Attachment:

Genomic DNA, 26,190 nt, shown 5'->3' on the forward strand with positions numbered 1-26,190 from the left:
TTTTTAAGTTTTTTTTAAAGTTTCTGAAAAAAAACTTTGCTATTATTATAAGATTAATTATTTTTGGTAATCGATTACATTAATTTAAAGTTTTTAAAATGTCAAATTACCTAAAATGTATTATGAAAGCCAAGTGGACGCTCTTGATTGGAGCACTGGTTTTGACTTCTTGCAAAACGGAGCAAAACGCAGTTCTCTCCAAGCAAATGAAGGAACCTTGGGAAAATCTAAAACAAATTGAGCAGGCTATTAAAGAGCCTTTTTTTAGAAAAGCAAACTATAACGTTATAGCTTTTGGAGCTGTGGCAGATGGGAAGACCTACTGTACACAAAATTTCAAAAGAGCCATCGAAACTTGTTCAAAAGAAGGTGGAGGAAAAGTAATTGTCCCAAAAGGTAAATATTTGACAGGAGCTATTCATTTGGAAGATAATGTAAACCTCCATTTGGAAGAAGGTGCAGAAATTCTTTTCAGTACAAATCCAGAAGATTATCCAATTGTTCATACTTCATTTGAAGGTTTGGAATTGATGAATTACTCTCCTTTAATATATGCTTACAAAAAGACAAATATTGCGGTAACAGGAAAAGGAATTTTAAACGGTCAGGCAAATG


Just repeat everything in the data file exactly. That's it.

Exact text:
Genomic DNA, 26,190 nt, shown 5'->3' on the forward strand with positions numbered 1-26,190 from the left:
TTTTTAAGTTTTTTTTAAAGTTTCTGAAAAAAAACTTTGCTATTATTATAAGATTAATTATTTTTGGTAATCGATTACATTAATTTAAAGTTTTTAAAATGTCAAATTACCTAAAATGTATTATGAAAGCCAAGTGGACGCTCTTGATTGGAGCACTGGTTTTGACTTCTTGCAAAACGGAGCAAAACGCAGTTCTCTCCAAGCAAATGAAGGAACCTTGGGAAAATCTAAAACAAATTGAGCAGGCTATTAAAGAGCCTTTTTTTAGAAAAGCAAACTATAACGTTATAGCTTTTGGAGCTGTGGCAGATGGGAAGACCTACTGTACACAAAATTTCAAAAGAGCCATCGAAACTTGTTCAAAAGAAGGTGGAGGAAAAGTAATTGTCCCAAAAGGTAAATATTTGACAGGAGCTATTCATTTGGAAGATAATGTAAACCTCCATTTGGAAGAAGGTGCAGAAATTCTTTTCAGTACAAATCCAGAAGATTATCCAATTGTTCATACTTCATTTGAAGGTTTGGAATTGATGAATTACTCTCCTTTAATATATGCTTACAAAAAGACAAATATTGCGGTAACAGGAAAAGGAATTTTAAACGGTCAGGCAAATG